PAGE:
`Brown v. Owens Corning Investment Review Committee,
`622 F.3d 564, 571 (6th Cir. 2010). In that case, the Sixth
`Circuit held that, “[w]hen a plan participant is given specific
`instructions on how to access plan documents, their failure
`to read the documents will not shield them from having
`actual knowledge of the documents’ terms.” Id. We
`respectfully disagree with that analysis. As we have
`previously recognized, “plan participants who have been
`provided with [summary plan descriptions] are charged with
`constructive knowledge of the contents of the document,”
`not actual knowledge. See Scharff v. Raytheon Co. Short
`Term Disability Plan, 581 F.3d 899, 908 (9th Cir. 2009)
`(emphasis added). We would therefore characterize the
`plaintiff described
`in Brown as having constructive
`knowledge only. Under our interpretation of ERISA, such
`knowledge is insufficient.
`We also recognize Intel’s argument that there are “strong
`policy reasons” to conclude that “actual knowledge” has a
`broader meaning, including knowledge that a plaintiff can
`glean from corporate disclosures. However, we are not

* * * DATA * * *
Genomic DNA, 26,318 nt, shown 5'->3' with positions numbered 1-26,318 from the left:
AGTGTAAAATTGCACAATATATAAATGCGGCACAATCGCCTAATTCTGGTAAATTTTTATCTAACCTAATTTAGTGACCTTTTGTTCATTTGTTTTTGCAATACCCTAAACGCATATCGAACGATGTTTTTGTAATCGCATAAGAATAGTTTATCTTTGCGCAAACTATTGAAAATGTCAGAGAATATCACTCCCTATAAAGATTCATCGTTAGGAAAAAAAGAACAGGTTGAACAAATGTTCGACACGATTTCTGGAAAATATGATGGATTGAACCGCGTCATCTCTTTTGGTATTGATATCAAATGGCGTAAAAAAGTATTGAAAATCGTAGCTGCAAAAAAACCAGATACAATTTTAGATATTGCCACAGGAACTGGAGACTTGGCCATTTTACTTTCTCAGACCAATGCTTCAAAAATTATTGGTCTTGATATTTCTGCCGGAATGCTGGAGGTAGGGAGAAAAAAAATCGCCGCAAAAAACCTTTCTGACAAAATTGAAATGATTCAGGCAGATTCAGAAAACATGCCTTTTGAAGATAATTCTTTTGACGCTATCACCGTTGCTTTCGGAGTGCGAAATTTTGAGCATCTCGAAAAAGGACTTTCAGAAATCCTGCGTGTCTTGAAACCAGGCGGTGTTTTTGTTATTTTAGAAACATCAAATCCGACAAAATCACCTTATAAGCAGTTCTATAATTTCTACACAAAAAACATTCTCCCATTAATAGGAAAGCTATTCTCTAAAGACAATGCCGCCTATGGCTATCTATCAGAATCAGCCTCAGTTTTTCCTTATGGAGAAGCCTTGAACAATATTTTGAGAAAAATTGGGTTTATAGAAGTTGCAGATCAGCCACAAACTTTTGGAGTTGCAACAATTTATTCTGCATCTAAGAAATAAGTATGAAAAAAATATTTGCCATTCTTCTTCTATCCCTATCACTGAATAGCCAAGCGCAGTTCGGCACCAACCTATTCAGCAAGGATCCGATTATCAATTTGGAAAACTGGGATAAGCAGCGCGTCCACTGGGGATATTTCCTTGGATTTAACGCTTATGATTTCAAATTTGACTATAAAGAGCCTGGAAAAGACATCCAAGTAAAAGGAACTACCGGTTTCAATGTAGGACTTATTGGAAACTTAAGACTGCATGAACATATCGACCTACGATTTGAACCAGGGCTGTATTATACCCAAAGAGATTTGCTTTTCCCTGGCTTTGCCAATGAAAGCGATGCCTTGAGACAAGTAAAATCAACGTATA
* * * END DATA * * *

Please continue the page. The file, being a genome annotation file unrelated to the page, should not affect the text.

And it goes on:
`persuaded that Intel’s proffered policy reasons have force in
`this context. To begin with, Sulyma might just as easily
`argue that there are “strong policy reasons” to interpret
`actual knowledge narrowly, such as to promote fiduciary
`accountability. Which way the policy rationale cuts depends
`on the person making the argument. Second, and more
`fundamentally, weighing the policy merits of different
`knowledge standards was for Congress to undertake when it
`enacted, and then amended, section 1113, not for this court.
`Our task is not to make policy decisions, but to interpret the
`statute as enacted. Although policy reasoning may be
`relevant to our interpretation of the statute when grounded in


`ERISA’s text or other congressional intent, Intel has not
`provided us with any such reasoning. We therefore hold that
`section 1113 means what it says: to trigger the three-year
`limitations period, a plaintiff must have “actual knowledge
`of the breach or violation.”
`Applying this standard de novo to Sulyma’s appealed
`claims, we conclude that the district court erred by entering
`summary judgment in favor of Intel.
`Sulyma’s first claim alleged
`committee violated section 1104 by “adopting an asset